Community-dwelling older adults with hearing loss experience greater decline in cognitive function over time than those with normal hearing
- Department of Psychology, Memorial University of Newfoundland, St John's, Newfoundland, Canada
- Correspondence to: Dr Aimee M Surprenant
Department of Psychology, Memorial University of Newfoundland, Science Building, Prince Philip Drive, Science Building, St John's, Newfoundland, Canada A1B 3X9;
Implications for practice and research
Age-related hearing loss (ARHL) is associated with cognitive decline.
Early identification and remediation may offset or delay the onset of incident dementia.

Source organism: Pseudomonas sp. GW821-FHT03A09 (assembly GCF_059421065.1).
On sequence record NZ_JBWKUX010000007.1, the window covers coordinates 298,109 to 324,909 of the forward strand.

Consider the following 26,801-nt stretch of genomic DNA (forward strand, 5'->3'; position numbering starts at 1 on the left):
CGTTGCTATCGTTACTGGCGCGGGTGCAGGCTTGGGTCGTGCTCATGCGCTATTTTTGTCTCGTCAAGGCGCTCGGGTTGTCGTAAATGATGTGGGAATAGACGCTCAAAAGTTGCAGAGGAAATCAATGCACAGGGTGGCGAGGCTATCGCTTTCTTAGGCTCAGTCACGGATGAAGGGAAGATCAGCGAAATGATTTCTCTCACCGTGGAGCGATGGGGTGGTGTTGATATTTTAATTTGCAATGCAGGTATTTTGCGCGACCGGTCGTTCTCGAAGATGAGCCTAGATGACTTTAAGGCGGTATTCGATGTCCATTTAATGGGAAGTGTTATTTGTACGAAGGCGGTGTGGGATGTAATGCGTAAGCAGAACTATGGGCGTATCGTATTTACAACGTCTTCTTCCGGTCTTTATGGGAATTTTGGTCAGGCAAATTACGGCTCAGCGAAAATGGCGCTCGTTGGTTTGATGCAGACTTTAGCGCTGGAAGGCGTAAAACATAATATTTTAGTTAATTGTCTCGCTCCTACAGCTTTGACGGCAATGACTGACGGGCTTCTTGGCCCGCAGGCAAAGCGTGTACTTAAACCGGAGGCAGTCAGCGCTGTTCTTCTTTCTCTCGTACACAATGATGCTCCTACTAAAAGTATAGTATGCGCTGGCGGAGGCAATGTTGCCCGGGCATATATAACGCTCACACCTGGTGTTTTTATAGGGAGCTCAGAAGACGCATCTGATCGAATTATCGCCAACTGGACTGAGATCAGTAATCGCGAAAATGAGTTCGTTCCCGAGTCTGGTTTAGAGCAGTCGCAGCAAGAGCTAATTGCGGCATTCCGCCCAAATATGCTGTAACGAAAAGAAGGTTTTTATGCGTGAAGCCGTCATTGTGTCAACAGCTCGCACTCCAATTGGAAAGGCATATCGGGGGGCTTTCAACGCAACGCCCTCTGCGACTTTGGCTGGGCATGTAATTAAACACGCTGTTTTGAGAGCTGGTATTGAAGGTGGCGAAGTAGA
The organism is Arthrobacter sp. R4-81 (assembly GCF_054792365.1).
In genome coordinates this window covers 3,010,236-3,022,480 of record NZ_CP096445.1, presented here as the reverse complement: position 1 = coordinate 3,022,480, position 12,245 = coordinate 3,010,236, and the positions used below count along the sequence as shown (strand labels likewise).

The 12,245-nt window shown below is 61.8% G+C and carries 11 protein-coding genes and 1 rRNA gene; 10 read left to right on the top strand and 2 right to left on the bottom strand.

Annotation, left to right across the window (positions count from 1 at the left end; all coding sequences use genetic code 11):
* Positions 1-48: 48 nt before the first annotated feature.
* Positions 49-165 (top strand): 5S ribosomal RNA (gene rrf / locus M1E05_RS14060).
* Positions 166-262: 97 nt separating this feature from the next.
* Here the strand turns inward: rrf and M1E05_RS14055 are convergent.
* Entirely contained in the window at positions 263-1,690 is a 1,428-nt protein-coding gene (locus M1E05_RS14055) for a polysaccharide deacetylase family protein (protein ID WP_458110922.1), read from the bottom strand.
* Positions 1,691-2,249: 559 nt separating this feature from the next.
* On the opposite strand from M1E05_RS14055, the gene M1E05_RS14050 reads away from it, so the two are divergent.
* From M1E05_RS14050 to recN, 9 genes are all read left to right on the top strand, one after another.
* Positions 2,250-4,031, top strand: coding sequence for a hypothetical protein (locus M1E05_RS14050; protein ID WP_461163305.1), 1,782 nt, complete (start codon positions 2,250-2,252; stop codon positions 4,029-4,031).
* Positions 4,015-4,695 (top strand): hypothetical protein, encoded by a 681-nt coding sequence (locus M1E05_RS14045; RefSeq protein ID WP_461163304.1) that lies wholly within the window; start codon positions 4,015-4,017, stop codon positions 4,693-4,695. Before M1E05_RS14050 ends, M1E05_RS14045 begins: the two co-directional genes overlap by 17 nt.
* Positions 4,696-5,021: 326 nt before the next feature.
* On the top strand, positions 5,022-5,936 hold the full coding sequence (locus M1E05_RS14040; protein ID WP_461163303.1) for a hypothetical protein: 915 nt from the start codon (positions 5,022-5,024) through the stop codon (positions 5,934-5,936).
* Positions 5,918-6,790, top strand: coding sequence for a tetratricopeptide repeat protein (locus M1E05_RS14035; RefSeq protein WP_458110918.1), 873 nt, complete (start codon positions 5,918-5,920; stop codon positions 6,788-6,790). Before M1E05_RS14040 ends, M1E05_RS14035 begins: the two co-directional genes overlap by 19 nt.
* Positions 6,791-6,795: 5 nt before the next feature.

Randomised controlled trials (RCTs) of interventions including counselling, hearing aids, cognitive training and social support will elucidate best practice.
Even mild ARHL should not be ignored.
As the world's ageing population increases, rates of incident vascular and Alzheimer-type dementias in the USA are projected to nearly triple from their 2010 levels by 2050.1 ARHL is also expected to increase sharply from the 48 million Americans who currently suffer from hearing loss.2 Demonstrating an independent association of ARHL with cognitive impairment and resultant dementia, as Lin and colleagues …